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Gardner Craddock McMillan

来源:动脉硬化血栓血管生物学杂志 作者:Momtaz Wassef 2007-5-18
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摘要: The cardiovascular medicine community lost a leading light with the death, in April 2004, of Gardner C。 McMillan。 He recognized, early on, the complexity of human and experimental atherosclerosis。 Dr McMillan’s observations, thoughts, and articulate advocacy were always at the forefront of a ......


From the Atherosclerosis Research Group, Division of Heart and Vascular Diseases, National Heart, Lung, and Blood Institute, Bethesda, Md.

The cardiovascular medicine community lost a leading light with the death, in April 2004, of Gardner C. McMillan. He recognized, early on, the complexity of human and experimental atherosclerosis. Dr McMillan’s observations, thoughts, and articulate advocacy were always at the forefront of a major shift in how we conceptualize atherogenesis. He led the way in transforming contemporary atherosclerosis and vascular biology research.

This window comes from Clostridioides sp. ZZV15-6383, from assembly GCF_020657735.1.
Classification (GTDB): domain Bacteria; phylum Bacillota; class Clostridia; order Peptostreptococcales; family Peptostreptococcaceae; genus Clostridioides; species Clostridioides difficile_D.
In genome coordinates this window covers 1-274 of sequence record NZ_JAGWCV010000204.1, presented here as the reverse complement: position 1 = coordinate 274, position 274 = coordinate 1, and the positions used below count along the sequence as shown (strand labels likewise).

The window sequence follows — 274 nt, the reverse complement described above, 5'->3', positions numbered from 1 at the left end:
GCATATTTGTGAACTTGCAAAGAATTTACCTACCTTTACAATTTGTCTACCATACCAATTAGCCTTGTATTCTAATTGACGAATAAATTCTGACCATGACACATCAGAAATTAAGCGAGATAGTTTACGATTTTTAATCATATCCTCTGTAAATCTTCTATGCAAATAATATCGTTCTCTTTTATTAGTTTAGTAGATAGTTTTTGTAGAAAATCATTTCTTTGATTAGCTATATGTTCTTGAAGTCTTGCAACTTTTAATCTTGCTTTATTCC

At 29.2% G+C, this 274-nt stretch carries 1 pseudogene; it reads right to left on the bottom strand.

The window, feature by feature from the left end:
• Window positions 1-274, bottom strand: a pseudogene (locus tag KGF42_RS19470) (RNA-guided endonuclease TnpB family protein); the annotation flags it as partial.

Gardner McMillan began his career in medicine by earning a medical degree from McGill University in Montreal, Canada in 1944, taking prize-winning honors in anatomy (the John Munro Elder Prize). He developed a keen interest in pathology during his early postgraduate days, which was solidified with a Masters degree in 1946 and a PhD degree in 1948 under the sponsorship of another pioneering leader of atherosclerosis research, George Lyman Duff. He remained in Dr Duff’s department as a Markel Scholar in Medical Science and began his research career with investigations of human and experimental atherosclerosis. Gardner’s keen interest in comparative pathology enabled him to grasp the magnitude of the contribution that animal models could make toward better-understanding atherosclerosis in humans. His research markedly influenced ensuing research directions in arteriosclerosis. Among his early work was the paradoxical observation that experimental diabetes (induced by alloxan) inhibited the atherosclerosis resulting from feeding cholesterol to the rabbit.1 As a result of this fundamental research, we came to recognize that some lipoprotein particles are atherogenic whereas others are not, and it likely fuelled Dr McMillan’s lifelong suspicion that the cause of atherosclerosis was far more complicated than being solely caused by too much cholesterol in the blood.